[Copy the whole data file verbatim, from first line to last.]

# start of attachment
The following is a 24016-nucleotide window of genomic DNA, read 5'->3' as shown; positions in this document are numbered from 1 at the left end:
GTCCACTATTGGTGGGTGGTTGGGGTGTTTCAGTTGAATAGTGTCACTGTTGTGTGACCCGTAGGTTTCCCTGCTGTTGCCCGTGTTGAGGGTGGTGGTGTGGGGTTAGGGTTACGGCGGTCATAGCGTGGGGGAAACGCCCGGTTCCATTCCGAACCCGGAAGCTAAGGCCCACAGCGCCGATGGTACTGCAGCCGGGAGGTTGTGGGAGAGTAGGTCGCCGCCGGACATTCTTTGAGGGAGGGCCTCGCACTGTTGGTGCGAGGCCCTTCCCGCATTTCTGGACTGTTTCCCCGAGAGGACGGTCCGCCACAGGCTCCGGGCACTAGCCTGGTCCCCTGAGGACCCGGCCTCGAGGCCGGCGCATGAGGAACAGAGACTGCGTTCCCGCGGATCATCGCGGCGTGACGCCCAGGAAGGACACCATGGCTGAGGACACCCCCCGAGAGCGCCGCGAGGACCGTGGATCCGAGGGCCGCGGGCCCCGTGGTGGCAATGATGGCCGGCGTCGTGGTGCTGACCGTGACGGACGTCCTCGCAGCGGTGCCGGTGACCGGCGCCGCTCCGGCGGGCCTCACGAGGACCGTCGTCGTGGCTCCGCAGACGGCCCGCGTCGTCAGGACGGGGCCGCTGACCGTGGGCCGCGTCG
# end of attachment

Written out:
The following is a 24016-nucleotide window of genomic DNA, read 5'->3' as shown; positions in this document are numbered from 1 at the left end:
GTCCACTATTGGTGGGTGGTTGGGGTGTTTCAGTTGAATAGTGTCACTGTTGTGTGACCCGTAGGTTTCCCTGCTGTTGCCCGTGTTGAGGGTGGTGGTGTGGGGTTAGGGTTACGGCGGTCATAGCGTGGGGGAAACGCCCGGTTCCATTCCGAACCCGGAAGCTAAGGCCCACAGCGCCGATGGTACTGCAGCCGGGAGGTTGTGGGAGAGTAGGTCGCCGCCGGACATTCTTTGAGGGAGGGCCTCGCACTGTTGGTGCGAGGCCCTTCCCGCATTTCTGGACTGTTTCCCCGAGAGGACGGTCCGCCACAGGCTCCGGGCACTAGCCTGGTCCCCTGAGGACCCGGCCTCGAGGCCGGCGCATGAGGAACAGAGACTGCGTTCCCGCGGATCATCGCGGCGTGACGCCCAGGAAGGACACCATGGCTGAGGACACCCCCCGAGAGCGCCGCGAGGACCGTGGATCCGAGGGCCGCGGGCCCCGTGGTGGCAATGATGGCCGGCGTCGTGGTGCTGACCGTGACGGACGTCCTCGCAGCGGTGCCGGTGACCGGCGCCGCTCCGGCGGGCCTCACGAGGACCGTCGTCGTGGCTCCGCAGACGGCCCGCGTCGTCAGGACGGGGCCGCTGACCGTGGGCCGCGTCG